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    Auditor Change and Auditor Choice in Nonprofit Organizations
    research summary posted April 16, 2012 by The Auditing Section, last edited May 25, 2012, tagged 03.0 Auditor Selection and Auditor Changes, 03.01 Auditor Qualifications 
    Auditor Change and Auditor Choice in Nonprofit Organizations
    Practical Implications:

    The results of this study confirm the importance of management reputation issues in auditor change decisions, while also extending our understanding of nonprofit organizations.  For nonprofits, a change in auditor is more likely when the organization’s operational structure changes.  As the organization grows and becomes more reliant on federal funding, the likelihood of changing auditors, particularly to bigger audit firms, increases.


    Tate, S. L., 2007. Auditor changes and auditor choice in nonprofit organizations.  Auditing:  A Journal of Practice & Theory 26 (1): 47-70.

    Auditor switching, auditor choice, nonprofit organizations
    Purpose of the Study:

    Accounting frauds of the early 2000’s coupled with the passage of the Sarbanes-Oxley Act of 2002 (“SOX”) resulted in increased focus on the role of the independent auditor in monitoring public companies.  Although the new SOX rules were not directed at nonprofit organizations, the public support of these organizations suggests that adequate levels of monitoring are also important in this sector.  This study specifically evaluates the auditor choice decisions of nonprofit organizations.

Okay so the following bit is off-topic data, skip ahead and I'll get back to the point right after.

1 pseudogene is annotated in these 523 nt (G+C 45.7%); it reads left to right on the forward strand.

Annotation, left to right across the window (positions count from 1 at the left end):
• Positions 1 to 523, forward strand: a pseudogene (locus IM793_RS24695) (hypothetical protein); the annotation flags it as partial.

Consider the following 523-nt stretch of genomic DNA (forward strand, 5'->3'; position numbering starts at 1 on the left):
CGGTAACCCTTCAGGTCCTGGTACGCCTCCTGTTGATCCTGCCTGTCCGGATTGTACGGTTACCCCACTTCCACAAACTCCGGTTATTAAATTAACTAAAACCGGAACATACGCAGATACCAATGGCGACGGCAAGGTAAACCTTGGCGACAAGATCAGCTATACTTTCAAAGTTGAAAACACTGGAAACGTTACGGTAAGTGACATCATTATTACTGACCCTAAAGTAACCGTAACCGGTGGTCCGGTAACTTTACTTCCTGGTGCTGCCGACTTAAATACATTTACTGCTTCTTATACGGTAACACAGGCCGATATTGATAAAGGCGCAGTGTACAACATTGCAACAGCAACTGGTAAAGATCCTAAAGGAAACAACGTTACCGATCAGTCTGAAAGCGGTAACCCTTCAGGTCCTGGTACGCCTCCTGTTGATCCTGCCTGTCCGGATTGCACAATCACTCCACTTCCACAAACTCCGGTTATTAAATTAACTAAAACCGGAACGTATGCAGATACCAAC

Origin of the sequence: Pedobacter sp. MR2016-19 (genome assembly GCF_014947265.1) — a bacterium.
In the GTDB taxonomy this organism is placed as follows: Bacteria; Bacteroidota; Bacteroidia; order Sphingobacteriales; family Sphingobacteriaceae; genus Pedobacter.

Design/Method/ Approach:

    The author uses publicly available data for the years 1998 through 2002 to examine the effects of operational structure, management reputation and contracting, and audit fees on a nonprofit organization’s choice of auditor and decision to change auditors.

    • Consistent with prior research from other sectors, the author finds that management reputation and audit fees are important in the decision to change auditors. 
    • The author finds that changes to the organization’s operational structure, including revenue sources and resource uses, are important factors in the decision to change auditors.
    • The author also finds that organization size is an important factor in selecting a large audit firm over another smaller audit firm.  Changes in revenue sources, resource uses, leverage, and management contracting as well as management reputation may also be factors in the selection of the auditor.
    Auditor Selection and Auditor Changes
    Auditor Qualifications (e.g. size - industry expertise)
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